Norwich event planner more determined after son's fatal overdose
A Norwich woman whose son inspired her to start an event planning organization said his Jan. 11 overdose death only has made her more tenacious.
Ceci Iliff’s late son, Benjamin, was well into his struggle with heroin when she founded The Charity Challenge five years ago. She couldn’t stand feeling helpless, she said, and wouldn’t let the enormity of the problem daunt her.
Almost 200 people died by overdose each day in the United States in 2017, the latest year for which national data are available.
“That’s tantamount to taking a huge passenger jet, packing it full, crashing it and killing everyone on board — every single day,” Iliff said.
Her organization, which hosts multiple events each year, raises money for places including TriCircle Inc., a Wallingford-based group whose goal is to create an individualized, 15-month addiction treatment program.
While it raised about $3,000 in its first year, last year The Charity Challenge raised almost $30,000.
“As far as addiction, I used to think it was a choice,” said Iliff, 57. “But that was before I learned more about the disease. These substances … hijack the brain, and it takes a long time to undo that damage.”
“So short-term programs are not the answer,” she said. “As long as we offer them, we will have system of relapse and recidivism.”
Iliff said Benjamin, 28, spent much of his adult life in and out of treatment, though he seemed to have turned a corner of late — largely because of his 11-month-old son, Kaleb.
Iliff was shocked when she went to the camper where he was living in Gales Ferry and found him unresponsive Jan. 11.
“It was graphic and horrifying, and it was clear it had been a while,” she said. “Although my sister began chest compressions at the instruction of 911 and I administered (the overdose-reversal drug) Narcan … both of us knew it wasn’t going to end with Ben jumping up and talking to us.
“I’m trying so hard to take that image and distance myself from it, but it’s haunting."
Benjamin the daredevil
Iliff said Benjamin was a daredevil from a young age. At 18 months, much to his parents’ chagrin, he climbed a ladder to the roof where his father, Robert, was cleaning the gutters. At 6, Benjamin, unafraid and undeterred by discipline, earned the nickname “Danger Boy.” By his teenage years he was building ramps and performing Evel Knievel-style stunts.
“The babysitters we could get were brave and few,” Iliff said, chuckling.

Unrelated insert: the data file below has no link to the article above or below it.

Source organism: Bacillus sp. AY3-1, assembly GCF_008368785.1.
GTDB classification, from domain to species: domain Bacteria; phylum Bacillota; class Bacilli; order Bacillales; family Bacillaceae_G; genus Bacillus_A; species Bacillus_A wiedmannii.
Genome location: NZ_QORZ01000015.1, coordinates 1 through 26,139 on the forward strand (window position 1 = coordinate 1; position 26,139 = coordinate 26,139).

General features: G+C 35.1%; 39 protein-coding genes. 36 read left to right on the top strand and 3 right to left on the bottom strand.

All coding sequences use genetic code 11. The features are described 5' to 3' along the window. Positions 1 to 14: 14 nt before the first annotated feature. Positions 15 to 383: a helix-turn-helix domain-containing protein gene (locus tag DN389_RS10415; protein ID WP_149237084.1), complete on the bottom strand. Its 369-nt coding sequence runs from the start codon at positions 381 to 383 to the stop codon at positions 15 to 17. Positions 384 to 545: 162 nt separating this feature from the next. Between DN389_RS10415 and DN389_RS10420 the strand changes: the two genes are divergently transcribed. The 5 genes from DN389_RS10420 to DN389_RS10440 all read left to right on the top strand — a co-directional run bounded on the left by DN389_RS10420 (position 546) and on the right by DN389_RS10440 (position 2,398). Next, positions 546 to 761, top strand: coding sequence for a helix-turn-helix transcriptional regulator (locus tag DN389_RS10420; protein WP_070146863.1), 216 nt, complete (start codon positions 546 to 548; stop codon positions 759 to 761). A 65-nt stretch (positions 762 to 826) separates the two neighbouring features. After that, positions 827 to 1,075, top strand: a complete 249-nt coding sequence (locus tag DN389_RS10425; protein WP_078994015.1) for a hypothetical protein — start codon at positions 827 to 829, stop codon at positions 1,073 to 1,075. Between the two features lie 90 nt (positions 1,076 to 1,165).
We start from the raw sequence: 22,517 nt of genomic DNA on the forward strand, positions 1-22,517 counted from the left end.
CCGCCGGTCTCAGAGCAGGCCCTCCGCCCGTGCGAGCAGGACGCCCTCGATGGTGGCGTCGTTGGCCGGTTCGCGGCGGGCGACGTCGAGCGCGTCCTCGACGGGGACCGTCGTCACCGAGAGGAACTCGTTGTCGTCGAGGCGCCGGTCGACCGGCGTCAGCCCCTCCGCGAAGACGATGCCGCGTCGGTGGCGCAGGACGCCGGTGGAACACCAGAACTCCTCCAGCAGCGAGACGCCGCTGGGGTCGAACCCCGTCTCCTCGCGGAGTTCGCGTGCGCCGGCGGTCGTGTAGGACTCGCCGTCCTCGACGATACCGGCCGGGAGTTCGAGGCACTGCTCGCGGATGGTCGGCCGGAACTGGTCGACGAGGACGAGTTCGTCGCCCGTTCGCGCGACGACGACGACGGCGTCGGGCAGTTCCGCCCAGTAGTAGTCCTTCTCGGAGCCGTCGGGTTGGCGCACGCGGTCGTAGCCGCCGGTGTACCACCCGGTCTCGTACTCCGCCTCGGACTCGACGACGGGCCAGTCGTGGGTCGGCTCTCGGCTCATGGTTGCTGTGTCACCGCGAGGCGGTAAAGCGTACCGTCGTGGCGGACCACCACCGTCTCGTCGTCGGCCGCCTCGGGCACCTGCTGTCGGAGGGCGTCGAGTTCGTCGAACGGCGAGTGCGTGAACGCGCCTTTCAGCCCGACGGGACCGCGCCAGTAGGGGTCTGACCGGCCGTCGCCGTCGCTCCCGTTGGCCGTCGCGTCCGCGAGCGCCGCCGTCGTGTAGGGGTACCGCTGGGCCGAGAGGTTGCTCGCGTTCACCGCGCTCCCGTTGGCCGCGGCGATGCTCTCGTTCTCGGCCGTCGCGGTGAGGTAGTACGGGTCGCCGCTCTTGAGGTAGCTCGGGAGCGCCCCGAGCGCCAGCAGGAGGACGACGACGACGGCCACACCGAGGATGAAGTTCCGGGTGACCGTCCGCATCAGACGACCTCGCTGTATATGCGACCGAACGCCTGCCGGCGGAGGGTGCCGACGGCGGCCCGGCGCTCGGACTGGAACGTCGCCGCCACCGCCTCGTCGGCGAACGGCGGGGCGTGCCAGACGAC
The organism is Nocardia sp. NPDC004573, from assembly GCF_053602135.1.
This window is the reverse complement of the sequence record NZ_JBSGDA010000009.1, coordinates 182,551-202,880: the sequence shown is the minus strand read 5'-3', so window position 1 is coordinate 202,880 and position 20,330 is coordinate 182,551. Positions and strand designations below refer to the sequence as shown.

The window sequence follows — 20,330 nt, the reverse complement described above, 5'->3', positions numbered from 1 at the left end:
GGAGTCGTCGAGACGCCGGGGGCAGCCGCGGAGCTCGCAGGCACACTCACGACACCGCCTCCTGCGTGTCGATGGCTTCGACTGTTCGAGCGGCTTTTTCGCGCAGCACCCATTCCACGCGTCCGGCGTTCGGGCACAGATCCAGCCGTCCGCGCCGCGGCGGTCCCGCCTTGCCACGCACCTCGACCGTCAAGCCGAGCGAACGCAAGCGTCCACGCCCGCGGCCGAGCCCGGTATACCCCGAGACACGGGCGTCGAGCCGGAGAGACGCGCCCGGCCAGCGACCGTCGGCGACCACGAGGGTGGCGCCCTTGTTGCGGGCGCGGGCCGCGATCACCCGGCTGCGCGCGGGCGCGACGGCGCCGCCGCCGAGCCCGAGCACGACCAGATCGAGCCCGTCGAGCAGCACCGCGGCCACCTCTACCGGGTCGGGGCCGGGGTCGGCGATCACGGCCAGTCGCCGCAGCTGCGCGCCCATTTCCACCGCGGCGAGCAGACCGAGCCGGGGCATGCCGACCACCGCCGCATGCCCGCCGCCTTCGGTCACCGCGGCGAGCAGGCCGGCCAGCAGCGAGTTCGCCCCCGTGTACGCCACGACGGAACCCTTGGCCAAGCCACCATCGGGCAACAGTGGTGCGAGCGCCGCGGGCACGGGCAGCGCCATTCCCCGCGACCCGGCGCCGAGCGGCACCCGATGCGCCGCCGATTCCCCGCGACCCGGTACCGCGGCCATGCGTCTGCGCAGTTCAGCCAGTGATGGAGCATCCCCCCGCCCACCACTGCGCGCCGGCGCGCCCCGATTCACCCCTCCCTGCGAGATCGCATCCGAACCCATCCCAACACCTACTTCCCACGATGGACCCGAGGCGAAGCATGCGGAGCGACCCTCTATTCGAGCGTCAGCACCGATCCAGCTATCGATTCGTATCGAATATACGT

But Benjamin, whose adventures sometimes got him into trouble at school, also had attention-deficit/hyperactivity disorder and struggled with anxiety and depression. Iliff said he never was properly diagnosed despite visits with multiple therapists.
“To find (a therapist) with a good connection is difficult enough,” said Iliff, who said figuring out medications is even more challenging. “It’s frustrating when all you want is for your child to have a normal life.”
Iliff believes Benjamin was self-medicating when he began using marijuana at 13. By high school, he was using cocaine and opioid painkillers.
His transition to heroin and fentanyl was swift.
Iliff said Benjamin’s short life taught her of “fatal gaps in the system of recovery.”
A person has to test positive for drugs to get into detoxification, but negative to get into rehabilitation. Often detox centers are full, yet many rehabs only take those coming directly from detox.
Insurance, if a person has it, only covers a 90-day program after a person has failed a 30-day program three times.
“If you’re alive at the end of that, then you’re eligible,” Iliff said.
Iliff said she believes in love rather than tough love, though she had to keep Benjamin out of her house some days. It killed her to do so.
“When I hear people talk about how their child betrayed them, and they’re tired of being disappointed, and they stole things … I just wonder how important those things are in the grand scheme of things,” she said.
“It’s not about how disappointed you are every time they relapse,” she said. “It’s about finding help for them and standing by them and believing that the child you raised is in there somewhere, wanting badly to come back.”
Benjamin, whose son and son's mother, Kaleigh Mitchell, visit Iliff often, was saying the right things in his final weeks.
“I know it'll take time, but every day I am putting in the work and working my way back into everyone's good graces and earning trust again,” he wrote in a Jan. 1 Facebook post. “Today I am so grateful for my family and sobriety.”
In the photo Iliff chose to accompany his obituary, Benjamin is beaming. He was at a camp for children with cancer and other life-threatening diseases in Ashford, Iliff said. He volunteered there a few years back.
A print of the photo sat on Iliff’s living room floor Thursday, placed neatly between several pieces of Benjamin’s artwork.
Iliff said Benjamin was goofy in his day-to-day life but serious in his creation. A couple of the works she arranged under a window overlooking the Thames River were unsmiling self-portraits. Another piece, drawn on a tall, skinny piece of paper, featured half a face with a long, vivid tear falling from its eye.
Iliff on Thursday picked it up and placed it on top of her fireplace, next to the box containing her son’s ashes.
“In so many ways he’s closer to me now than when he was here because the obstacles and fears and anxiety that we had built into our relationship are gone, and he’s free of anxiety and pain,” she said. “I feel him near me every day.”
Editor's Note: This version corrects details about the nature of Ceci Iliff's organization.
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